The list of things that I haven’t quite learned is endless. But I’m learning to cut myself some slack on that though, because after all, isn’t learning the point of living? For example, I’m still learning how to take care of my body, this thing that carries around my mind and my soul. Seems important, but you wouldn’t know it based on how we tend to treat it. Nearly four decades of life has taught me that I suck at being sick, and I’ve had a lot of practice! But, practice doesn’t always make perfect, especially if you’re practicing the wrong way!
For years I practiced the wrong way to “be sick”. Instead of resting and recuperating, I learned to push through and ignore. Somehow that didn’t catch up to me until a few urgent health crisis in my twenties forced me to recalibrate how I respond to my body. Even now, it’s a work in progress. Case in point, after our glorious cross country trip where no one got sick, upon our arrival home everyone has come down with some form of Covid. It took a few days, but it finally made its way to me by the end of the week.
So here I was, constantly, gently, reminding myself over the past few days…you my friend are sick, and sick people don’t do this. What’s different now is that I’ve picked up a few new tools to help, namely compassion and curiosity. No one is harder on me than me, so when I say I suck at something, you can bet my internal critic has been working overtime reinforce that point. That’s where compassion and curiosity have come in handy.
I’ve clearly overdone it more than once in the past few days and I’ve paid for it. However, I’ve tried not to add insult to injury by trying on these new tools of compassion and curiosity. In the past, after getting fatigued from taking the dog for a walk with the girls, my old voice would have said, well of course you’re exhausted. I told you not to wear yourself out. Now we’re going to be sick forever! (My internal monologue is a bit of a drama king). Instead today, I made a deal with myself, and the conversation went something like this…dude, that was a bold move right there stepping out into that heat, are you ok? Perhaps we need to relax a bit today. I bet it’ll help you feel better.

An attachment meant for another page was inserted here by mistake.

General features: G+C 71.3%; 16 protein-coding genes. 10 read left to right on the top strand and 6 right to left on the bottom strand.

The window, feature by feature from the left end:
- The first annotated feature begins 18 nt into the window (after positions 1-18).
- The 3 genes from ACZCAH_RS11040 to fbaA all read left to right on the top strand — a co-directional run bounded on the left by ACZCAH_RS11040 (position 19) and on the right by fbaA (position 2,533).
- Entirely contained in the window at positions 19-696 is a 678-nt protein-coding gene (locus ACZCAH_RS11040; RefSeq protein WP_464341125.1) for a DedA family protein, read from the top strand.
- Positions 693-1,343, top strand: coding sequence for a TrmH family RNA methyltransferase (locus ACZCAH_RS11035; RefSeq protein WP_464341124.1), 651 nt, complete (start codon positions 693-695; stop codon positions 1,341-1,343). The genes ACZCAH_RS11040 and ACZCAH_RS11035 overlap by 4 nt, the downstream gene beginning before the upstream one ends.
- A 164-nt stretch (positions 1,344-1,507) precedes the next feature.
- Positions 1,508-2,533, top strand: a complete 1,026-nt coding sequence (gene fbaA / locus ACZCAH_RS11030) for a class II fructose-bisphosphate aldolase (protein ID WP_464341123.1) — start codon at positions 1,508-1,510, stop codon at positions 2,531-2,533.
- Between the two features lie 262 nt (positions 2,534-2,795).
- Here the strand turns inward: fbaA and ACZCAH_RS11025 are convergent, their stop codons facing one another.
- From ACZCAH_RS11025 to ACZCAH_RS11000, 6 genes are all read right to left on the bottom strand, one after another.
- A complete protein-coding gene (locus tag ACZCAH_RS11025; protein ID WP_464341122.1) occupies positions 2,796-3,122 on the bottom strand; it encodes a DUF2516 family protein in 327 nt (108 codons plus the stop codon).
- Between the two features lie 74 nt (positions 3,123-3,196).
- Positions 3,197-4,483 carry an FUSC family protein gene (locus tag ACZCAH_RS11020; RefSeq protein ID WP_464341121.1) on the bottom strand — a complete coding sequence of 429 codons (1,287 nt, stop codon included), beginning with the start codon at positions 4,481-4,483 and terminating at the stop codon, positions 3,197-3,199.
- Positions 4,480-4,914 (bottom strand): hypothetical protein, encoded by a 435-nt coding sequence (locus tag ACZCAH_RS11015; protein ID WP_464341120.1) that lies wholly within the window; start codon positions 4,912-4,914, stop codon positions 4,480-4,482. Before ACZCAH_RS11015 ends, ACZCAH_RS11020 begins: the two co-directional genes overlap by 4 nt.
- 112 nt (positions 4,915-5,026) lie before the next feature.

If any of this sounds familiar, it’s probably because as a parent this is the way most of us talk to our children (or at least try to). Our first reaction usually isn’t to shame or condemn them for you know, being children. They’re still learning. Learning isn’t a crime, not knowing isn’t a crime. In fact, not knowing things is an expected part of the process of growing up. It’s a feature, not a bug.
Why then do we expect anything different from ourselves, as parents, friends, and leaders? Honestly, when was the last time you responded to something you didn’t know or a situation you suck at with the phrase, I guess I still have a lot to learn, and earnestly meant it? What if we made room for ourselves through the practices of compassion and curiosity to actually learn? Sure it might be a bit difficult to admit to yourself some of the things you’re realizing you don’t quite know (trust me, the people who know you best will thank you for it).
But, I’m guessing that once we learn to turn that same curious and compassionate self talk inward towards ourselves, it’ll lead to a much better outcome. I’ll leave you with one final thought from the book that inspired the title of this post from an introspective author who I admire.
Self compassion is giving yourself credit for showing up, not beating yourself up for taking so long to get there. – shauna niequist